Jack opened his retail store years ago in tiny Calhan, Colorado, about 35 miles northeast of Colorado Springs. The store is geared toward antiques with a heavy emphasis on toys. Jack estimates he has over 12,000 pieces, ranging from Matchbox cars to a large variety of transportation toys.

Jack's toy experience dates back to the 1950s, when he worked in a variety store. He soon merged his way into a larger discount chain where he became the toy buyer. His interest in the antique toy business simply propelled from there.

Now Jack spends a large percentage of his time scouring the countryside for more pieces. He limits himself to the Midwest and West, noting weather conditions are a consideration.

"We try to stay in the Western states where the toys don't have as much rust," Jack explains. "In fact We have over 100 pedal cars on hand from 1952 Caterpillar tractors to 1930's airplanes. We chose this area to settle because we can store the toys in warehouses and they don't have any rust at all."

Most of the pieces are for sale, but not all of them are tucked away in storage or on display inside his store. A cast-iron 1918 Dayton VisiPump stately stands in a corner of the living room in Jack's home. A 1923 Steelcraft Mack screenside United States mail truck shares a mantel with other select pieces above his television. Jack was offered $2,900 for the truck, but he refused to sell.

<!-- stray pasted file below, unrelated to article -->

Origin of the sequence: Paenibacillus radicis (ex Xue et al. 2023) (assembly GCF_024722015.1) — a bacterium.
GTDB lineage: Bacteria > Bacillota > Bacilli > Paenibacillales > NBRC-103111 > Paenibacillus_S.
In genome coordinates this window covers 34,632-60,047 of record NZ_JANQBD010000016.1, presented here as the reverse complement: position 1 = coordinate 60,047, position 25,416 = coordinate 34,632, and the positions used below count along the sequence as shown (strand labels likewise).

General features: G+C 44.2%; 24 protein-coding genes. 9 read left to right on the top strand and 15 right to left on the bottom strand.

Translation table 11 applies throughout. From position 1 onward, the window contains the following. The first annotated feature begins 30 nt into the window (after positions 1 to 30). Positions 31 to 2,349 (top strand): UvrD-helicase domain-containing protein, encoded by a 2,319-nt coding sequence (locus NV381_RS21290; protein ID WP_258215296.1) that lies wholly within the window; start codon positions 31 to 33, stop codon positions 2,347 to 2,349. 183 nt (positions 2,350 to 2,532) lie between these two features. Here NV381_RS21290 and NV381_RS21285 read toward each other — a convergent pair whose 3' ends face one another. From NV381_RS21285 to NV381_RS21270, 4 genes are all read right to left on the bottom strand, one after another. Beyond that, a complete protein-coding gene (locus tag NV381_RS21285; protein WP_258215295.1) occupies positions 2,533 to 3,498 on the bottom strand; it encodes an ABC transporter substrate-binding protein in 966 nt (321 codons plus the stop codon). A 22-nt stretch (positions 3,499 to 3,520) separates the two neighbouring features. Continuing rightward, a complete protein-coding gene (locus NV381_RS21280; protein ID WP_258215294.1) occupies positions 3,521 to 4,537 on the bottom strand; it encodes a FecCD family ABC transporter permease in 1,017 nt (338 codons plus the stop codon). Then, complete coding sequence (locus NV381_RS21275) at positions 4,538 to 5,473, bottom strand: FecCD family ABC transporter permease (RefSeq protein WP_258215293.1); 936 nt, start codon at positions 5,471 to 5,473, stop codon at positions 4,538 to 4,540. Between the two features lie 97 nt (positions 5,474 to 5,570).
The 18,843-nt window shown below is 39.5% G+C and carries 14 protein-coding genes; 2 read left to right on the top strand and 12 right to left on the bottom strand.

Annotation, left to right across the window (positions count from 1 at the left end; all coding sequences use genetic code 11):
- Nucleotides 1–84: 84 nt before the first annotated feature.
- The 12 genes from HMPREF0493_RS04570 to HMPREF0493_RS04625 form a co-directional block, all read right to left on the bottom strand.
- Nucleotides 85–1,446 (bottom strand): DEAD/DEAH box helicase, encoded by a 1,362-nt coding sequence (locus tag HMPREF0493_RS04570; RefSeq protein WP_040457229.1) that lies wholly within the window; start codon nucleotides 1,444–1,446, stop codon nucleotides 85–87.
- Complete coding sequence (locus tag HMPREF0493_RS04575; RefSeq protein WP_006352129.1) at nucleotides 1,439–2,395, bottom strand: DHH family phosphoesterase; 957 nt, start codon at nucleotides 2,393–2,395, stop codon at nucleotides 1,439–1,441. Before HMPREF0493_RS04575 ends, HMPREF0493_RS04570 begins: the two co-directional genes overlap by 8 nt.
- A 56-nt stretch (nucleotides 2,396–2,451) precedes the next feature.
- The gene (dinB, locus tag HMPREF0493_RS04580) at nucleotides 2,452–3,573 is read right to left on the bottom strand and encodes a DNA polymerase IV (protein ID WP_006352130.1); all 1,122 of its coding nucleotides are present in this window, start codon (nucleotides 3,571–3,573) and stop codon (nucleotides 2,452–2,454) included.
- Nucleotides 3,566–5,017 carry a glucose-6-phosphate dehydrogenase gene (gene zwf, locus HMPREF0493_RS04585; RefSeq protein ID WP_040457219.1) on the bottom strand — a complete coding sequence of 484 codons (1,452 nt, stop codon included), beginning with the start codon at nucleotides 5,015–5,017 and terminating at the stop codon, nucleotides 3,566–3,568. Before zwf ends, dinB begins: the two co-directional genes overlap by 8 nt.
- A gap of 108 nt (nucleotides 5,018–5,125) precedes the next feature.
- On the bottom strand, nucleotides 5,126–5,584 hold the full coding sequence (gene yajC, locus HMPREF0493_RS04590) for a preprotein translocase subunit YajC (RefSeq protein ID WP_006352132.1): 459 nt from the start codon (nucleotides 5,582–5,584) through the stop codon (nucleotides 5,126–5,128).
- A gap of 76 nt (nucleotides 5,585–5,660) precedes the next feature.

His collection has captured the attention of buyers worldwide. And like other collectors, Jack has his favorites. He leans toward the Buddy L 1920s model of open cab trucks. Jack also likes the Smith-Miller trucks circa 1940s and '50s. "That's the Cadillac of the toy," Jack said of the Smith-Miller. "It's heavy duty and built to last forever. I probably have three people per week ask about Smith-Miller toys."

Many inquiries are also business-related. If a toy features advertising logos or fits a certain occupation, it will be more inclined to sell.

"The two primary reasons for collecting are because it's related to a business or someone had a specific toy when they were a kid," Jack said.